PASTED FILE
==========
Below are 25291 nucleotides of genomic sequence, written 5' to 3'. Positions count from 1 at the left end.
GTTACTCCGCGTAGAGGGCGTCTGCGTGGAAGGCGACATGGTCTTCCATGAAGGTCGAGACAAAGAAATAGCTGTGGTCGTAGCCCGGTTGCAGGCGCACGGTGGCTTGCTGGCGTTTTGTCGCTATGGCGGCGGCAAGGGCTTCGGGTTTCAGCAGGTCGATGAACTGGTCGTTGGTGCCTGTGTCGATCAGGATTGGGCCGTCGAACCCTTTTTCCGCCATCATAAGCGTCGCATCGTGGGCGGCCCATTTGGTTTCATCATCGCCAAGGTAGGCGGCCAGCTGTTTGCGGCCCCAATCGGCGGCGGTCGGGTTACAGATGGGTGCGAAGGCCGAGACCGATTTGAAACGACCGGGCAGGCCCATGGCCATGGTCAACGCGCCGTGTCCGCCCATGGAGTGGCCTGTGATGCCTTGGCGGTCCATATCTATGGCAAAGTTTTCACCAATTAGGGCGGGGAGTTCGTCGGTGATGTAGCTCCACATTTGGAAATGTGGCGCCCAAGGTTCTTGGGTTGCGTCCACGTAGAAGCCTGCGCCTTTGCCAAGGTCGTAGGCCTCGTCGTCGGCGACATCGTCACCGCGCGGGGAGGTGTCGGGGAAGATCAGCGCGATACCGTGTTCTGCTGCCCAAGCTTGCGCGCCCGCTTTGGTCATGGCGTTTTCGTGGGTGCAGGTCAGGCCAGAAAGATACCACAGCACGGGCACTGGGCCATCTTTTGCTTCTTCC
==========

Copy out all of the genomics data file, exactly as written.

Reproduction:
Below are 25291 nucleotides of genomic sequence, written 5' to 3'. Positions count from 1 at the left end.
GTTACTCCGCGTAGAGGGCGTCTGCGTGGAAGGCGACATGGTCTTCCATGAAGGTCGAGACAAAGAAATAGCTGTGGTCGTAGCCCGGTTGCAGGCGCACGGTGGCTTGCTGGCGTTTTGTCGCTATGGCGGCGGCAAGGGCTTCGGGTTTCAGCAGGTCGATGAACTGGTCGTTGGTGCCTGTGTCGATCAGGATTGGGCCGTCGAACCCTTTTTCCGCCATCATAAGCGTCGCATCGTGGGCGGCCCATTTGGTTTCATCATCGCCAAGGTAGGCGGCCAGCTGTTTGCGGCCCCAATCGGCGGCGGTCGGGTTACAGATGGGTGCGAAGGCCGAGACCGATTTGAAACGACCGGGCAGGCCCATGGCCATGGTCAACGCGCCGTGTCCGCCCATGGAGTGGCCTGTGATGCCTTGGCGGTCCATATCTATGGCAAAGTTTTCACCAATTAGGGCGGGGAGTTCGTCGGTGATGTAGCTCCACATTTGGAAATGTGGCGCCCAAGGTTCTTGGGTTGCGTCCACGTAGAAGCCTGCGCCTTTGCCAAGGTCGTAGGCCTCGTCGTCGGCGACATCGTCACCGCGCGGGGAGGTGTCGGGGAAGATCAGCGCGATACCGTGTTCTGCTGCCCAAGCTTGCGCGCCCGCTTTGGTCATGGCGTTTTCGTGGGTGCAGGTCAGGCCAGAAAGATACCACAGCACGGGCACTGGGCCATCTTTTGCTTCTTCC